Writing and Publishing Your Family History – Part 2 of 4: Choose Your Plot

Welcome to the second part of writing and publishing your family history. Let’s talk about your family history book’s plot.

Image showing the shape of a story
From Elegant Hack’s The Shape of a Story via http://eleganthack.com/the-shape-of-story/

The structure of a book depends on the organization of events in the plot of the story. So what, exactly, is a plot? A plot is a term that is used to describe the events that make up a story. In short, the plot is the main part of a story. These events relate to each other in a sequence or a pattern of events or experiences.

The plot is the foundation of a story. It’s the focal point around which a writer builds his or her characters and story settings. Why is it a focal point? A plot organizes events and relays information in a manner that is logical. A plot also drives the story, and all of a story’s characters, forward, providing writers with natural action points that add drama, insights, revelations, and all of the great things that makes stories interesting, compelling, and engaging for readers.

1. Primary Elements of a Plot

plot structure diagram image
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There are five main elements in a plot:

A. Exposition or Introduction

This is the beginning of the story, where characters and setting are established. The conflict or main problem is introduced as well.

B. Rising Action

Rising action which occurs when a series of events build-up to the conflict. The main characters are established by the time the rising action of a plot occurs, and at the same time, events begin to get complicated. It is during this part of a story that excitement, tension, or crisis is encountered.

C. Climax

In the climax, or the main point of the plot, there is a turning point of the story. This is meant to be the moment of highest interest and emotion, leaving the reader wondering what is going to happen next.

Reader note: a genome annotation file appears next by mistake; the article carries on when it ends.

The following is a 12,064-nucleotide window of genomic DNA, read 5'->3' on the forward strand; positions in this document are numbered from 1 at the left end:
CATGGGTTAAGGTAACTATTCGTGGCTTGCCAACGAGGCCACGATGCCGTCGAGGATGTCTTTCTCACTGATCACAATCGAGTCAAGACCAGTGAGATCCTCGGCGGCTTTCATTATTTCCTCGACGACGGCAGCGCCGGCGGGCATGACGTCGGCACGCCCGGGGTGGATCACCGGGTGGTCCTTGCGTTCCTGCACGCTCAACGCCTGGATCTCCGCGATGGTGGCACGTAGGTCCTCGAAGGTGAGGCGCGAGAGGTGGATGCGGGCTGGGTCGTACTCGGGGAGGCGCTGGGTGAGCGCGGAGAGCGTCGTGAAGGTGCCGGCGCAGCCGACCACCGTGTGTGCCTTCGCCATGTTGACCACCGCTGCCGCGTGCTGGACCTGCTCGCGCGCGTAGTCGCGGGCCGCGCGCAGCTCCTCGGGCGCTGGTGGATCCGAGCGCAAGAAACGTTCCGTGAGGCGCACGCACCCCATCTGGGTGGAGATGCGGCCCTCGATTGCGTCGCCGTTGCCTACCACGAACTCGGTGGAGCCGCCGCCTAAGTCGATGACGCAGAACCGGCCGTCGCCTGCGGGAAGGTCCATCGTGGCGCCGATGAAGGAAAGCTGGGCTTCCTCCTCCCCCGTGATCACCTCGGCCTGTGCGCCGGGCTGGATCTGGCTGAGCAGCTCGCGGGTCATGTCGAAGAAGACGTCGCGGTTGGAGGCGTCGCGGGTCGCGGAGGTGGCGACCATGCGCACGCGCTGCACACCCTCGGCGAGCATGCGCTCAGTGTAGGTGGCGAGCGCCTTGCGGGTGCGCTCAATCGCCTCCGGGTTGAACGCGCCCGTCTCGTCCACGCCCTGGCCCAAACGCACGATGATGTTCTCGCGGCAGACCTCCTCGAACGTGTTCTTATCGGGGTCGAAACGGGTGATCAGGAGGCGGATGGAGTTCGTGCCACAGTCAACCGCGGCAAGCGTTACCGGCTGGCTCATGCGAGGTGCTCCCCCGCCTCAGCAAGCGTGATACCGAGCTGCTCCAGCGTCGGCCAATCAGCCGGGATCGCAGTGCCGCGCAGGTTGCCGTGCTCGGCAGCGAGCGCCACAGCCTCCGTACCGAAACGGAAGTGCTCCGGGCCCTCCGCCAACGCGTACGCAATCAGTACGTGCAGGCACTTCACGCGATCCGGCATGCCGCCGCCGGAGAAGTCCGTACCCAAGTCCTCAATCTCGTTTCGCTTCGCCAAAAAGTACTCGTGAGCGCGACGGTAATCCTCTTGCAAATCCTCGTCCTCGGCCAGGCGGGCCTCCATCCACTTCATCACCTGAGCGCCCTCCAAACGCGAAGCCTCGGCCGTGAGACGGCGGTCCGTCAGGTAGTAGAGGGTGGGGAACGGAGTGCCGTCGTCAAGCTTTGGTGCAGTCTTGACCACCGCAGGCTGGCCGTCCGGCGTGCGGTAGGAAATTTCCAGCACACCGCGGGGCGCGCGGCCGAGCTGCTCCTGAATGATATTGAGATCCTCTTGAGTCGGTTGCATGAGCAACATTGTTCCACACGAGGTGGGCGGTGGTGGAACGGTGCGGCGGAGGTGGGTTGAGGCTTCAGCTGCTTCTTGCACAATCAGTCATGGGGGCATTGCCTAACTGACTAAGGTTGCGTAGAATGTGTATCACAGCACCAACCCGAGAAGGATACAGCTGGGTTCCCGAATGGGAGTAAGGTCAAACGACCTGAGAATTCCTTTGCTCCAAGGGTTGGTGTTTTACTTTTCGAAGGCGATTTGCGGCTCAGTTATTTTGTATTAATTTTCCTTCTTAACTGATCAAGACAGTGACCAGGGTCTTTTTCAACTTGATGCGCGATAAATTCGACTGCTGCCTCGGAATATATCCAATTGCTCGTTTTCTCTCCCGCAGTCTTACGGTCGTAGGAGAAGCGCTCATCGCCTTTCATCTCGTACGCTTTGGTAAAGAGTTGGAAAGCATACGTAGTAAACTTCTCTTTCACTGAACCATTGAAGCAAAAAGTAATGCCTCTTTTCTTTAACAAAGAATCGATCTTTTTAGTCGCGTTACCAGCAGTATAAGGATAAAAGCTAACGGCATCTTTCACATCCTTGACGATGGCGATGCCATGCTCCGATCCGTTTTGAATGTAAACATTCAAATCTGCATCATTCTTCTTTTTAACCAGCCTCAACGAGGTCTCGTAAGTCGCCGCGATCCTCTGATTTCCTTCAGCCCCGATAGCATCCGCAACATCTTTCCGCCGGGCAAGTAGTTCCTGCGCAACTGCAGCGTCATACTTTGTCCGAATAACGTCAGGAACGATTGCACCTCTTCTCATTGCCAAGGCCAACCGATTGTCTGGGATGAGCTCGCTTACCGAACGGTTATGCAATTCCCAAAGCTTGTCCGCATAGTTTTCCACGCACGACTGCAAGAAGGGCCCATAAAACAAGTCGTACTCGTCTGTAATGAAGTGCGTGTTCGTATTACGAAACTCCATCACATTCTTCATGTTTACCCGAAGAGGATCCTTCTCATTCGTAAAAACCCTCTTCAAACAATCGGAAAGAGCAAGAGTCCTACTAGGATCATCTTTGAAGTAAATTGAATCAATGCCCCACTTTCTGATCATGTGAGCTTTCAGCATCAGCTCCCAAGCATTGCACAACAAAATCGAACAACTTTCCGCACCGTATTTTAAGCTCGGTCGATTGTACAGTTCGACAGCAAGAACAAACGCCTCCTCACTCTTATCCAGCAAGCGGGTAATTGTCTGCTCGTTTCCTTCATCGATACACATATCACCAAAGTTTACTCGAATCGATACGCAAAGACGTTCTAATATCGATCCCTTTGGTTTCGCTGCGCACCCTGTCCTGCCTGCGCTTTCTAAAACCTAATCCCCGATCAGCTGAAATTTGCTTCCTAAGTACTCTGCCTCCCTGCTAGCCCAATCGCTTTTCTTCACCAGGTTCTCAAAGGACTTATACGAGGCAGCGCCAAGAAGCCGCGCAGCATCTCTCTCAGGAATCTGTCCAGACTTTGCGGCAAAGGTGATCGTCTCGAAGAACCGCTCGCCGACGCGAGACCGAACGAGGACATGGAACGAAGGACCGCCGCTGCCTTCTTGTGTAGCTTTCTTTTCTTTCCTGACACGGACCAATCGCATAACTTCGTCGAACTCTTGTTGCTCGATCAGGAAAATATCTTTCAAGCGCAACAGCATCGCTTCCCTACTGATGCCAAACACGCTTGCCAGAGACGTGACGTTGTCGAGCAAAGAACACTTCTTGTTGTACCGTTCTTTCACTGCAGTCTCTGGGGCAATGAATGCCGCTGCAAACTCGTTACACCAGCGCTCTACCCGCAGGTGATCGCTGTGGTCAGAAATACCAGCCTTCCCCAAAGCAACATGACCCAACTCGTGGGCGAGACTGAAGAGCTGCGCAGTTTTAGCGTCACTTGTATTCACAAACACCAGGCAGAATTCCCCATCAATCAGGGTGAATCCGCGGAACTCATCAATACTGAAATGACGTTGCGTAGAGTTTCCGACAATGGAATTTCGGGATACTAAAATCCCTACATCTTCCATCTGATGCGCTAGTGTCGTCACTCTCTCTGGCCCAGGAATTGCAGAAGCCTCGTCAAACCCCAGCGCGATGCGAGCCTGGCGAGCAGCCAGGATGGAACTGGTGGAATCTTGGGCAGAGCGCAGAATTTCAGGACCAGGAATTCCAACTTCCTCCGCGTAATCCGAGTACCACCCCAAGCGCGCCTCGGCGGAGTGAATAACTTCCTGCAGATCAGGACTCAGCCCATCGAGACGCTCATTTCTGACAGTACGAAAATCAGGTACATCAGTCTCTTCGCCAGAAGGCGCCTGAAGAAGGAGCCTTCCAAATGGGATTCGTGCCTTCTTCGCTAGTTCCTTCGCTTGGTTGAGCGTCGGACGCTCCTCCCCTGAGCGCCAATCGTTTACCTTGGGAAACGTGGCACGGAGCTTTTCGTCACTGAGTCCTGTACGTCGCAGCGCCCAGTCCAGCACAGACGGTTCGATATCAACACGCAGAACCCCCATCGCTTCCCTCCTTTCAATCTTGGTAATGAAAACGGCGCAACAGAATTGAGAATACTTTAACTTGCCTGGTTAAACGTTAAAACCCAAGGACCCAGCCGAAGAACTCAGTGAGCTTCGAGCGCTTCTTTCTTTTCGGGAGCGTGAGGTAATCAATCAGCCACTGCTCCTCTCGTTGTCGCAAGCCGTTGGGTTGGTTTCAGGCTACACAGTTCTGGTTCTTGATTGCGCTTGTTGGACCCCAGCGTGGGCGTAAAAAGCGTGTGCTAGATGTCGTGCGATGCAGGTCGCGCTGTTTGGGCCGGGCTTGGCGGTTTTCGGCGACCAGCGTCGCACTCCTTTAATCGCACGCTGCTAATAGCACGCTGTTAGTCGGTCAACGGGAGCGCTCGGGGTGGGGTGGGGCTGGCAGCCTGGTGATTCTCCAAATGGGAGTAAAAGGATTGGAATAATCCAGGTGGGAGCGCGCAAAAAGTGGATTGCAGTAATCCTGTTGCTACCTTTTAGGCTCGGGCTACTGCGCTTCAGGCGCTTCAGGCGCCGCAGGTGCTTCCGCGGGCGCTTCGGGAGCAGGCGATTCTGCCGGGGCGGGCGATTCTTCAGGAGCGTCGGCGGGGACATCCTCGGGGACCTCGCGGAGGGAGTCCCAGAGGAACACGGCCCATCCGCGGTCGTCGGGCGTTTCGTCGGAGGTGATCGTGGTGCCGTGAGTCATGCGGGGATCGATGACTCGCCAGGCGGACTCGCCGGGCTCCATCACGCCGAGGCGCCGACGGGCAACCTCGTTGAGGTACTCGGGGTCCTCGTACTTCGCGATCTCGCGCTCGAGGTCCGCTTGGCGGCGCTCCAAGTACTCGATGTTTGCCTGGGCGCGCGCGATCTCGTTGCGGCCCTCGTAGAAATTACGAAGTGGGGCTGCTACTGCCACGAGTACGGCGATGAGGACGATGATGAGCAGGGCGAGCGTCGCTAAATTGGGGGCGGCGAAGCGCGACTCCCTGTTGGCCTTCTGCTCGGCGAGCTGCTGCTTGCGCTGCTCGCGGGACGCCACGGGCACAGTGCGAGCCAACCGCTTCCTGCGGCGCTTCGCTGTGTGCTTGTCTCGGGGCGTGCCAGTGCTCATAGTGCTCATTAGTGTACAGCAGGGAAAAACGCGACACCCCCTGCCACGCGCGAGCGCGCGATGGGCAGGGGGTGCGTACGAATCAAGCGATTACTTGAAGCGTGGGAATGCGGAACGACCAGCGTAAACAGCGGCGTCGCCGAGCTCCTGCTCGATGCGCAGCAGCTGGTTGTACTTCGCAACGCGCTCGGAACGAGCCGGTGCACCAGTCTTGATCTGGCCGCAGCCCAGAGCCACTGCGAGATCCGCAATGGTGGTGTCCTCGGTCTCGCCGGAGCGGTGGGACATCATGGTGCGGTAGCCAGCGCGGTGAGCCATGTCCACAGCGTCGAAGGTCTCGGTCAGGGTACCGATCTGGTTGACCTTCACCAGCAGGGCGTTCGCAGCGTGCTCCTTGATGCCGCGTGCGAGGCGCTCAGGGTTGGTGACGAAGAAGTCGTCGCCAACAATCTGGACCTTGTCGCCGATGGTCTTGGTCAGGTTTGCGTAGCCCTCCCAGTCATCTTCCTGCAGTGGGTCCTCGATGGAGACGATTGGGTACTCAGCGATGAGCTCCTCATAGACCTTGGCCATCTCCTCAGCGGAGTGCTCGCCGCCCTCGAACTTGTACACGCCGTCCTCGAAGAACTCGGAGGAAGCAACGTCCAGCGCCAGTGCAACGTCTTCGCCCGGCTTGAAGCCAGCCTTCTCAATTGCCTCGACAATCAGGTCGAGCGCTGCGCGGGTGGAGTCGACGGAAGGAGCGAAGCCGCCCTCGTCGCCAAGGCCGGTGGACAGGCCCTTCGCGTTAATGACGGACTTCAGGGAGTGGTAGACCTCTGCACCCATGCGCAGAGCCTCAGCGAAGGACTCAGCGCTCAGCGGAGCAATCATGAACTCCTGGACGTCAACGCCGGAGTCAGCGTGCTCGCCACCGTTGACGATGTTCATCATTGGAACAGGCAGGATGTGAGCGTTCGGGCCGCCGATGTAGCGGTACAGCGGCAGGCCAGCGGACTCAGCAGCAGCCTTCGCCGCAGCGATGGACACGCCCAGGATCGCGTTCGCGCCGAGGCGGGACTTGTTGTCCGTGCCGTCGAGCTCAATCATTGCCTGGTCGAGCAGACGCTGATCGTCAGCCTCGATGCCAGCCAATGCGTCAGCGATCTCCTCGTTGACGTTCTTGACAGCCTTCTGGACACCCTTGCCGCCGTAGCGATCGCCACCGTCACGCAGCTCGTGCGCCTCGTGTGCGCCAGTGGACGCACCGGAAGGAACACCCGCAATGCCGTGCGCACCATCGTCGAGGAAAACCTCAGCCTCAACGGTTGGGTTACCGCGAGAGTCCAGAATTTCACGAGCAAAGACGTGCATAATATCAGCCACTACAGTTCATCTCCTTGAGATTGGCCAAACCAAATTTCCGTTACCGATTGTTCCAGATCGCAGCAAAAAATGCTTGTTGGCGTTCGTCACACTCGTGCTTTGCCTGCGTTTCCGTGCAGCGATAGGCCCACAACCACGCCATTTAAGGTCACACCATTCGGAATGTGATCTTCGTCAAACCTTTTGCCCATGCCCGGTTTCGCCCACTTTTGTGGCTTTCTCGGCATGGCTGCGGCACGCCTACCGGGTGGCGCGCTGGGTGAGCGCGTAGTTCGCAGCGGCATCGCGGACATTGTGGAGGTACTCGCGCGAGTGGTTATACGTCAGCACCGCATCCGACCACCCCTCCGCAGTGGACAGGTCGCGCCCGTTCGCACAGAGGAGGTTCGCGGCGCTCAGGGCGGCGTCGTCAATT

D. Falling Action

Falling action, or the winding up of the story, occurs when events and complications begin to resolve. The result of the actions of the main characters is put forward.

E. Resolution

The resolution, or the conclusion, is the end of a story, which may occur with either a happy or a tragic ending.

2. Choose Your Plot

In terms of genealogical stories, there are seven main types of plots. Was the life of the person or family you plan to write about defined by adversity? Or perhaps theirs was a tale of going from rags to riches? Is it a love story? Below, you will see a summary of the plot types with examples, as well as the five story stages for each type of plot. Note the order of the stages, which always begin with “The Call” (or story opening) and concludes with a resolution – the end of the story.

Plot type diagram image
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3. Story Stages Explained
(Alphabetical order)

Now it’s time for you to familiarize yourself with some of the plot stages you may be unfamiliar with that were provided in the table above. Understanding the progression of each plot stage will help you craft a riveting and compelling narrative by understanding where a story’s action points occur within storytelling. Story stages are important as they propel your story forwards, giving it momentum and depth. The information below is informed by, and adapted from, Christopher Booker‘s landmark book The Seven Basic Plots: Why We Write Stories.

Anticipation Stage and Call

In an Adversity story, the reader learns about a monster from afar. The reader learns about the monster’s powers, influence, and the terror and or destruction it wreaks over a community. The hero or protagonist accepts a call-to-action to defeat the beast. In a love story, the “monster” is a barrier that prevents the lovers from being together. The reader learns about the obstacle facing the lovers, who pledge to overcome the difficulties they face no matter the cost.

Anticipation Stage and “Fall” into the Other World

The reader sees the protagonist in the protagonist’s dreary or humdrum life. Then, suddenly, a negative impact or dark force propels the hero out into the world. Or they awaken in a new and unfamiliar world – like a hero who is attacked, rendered unconscious, and wakes up to discover he has been shanghaied on a strange ship, taking them to an unknown land. Or, like Rick Grimes (The Walking Dead) or Jim (28 Days Later) – the protagonist wakes up from a coma into a world that has changed beyond all comprehension.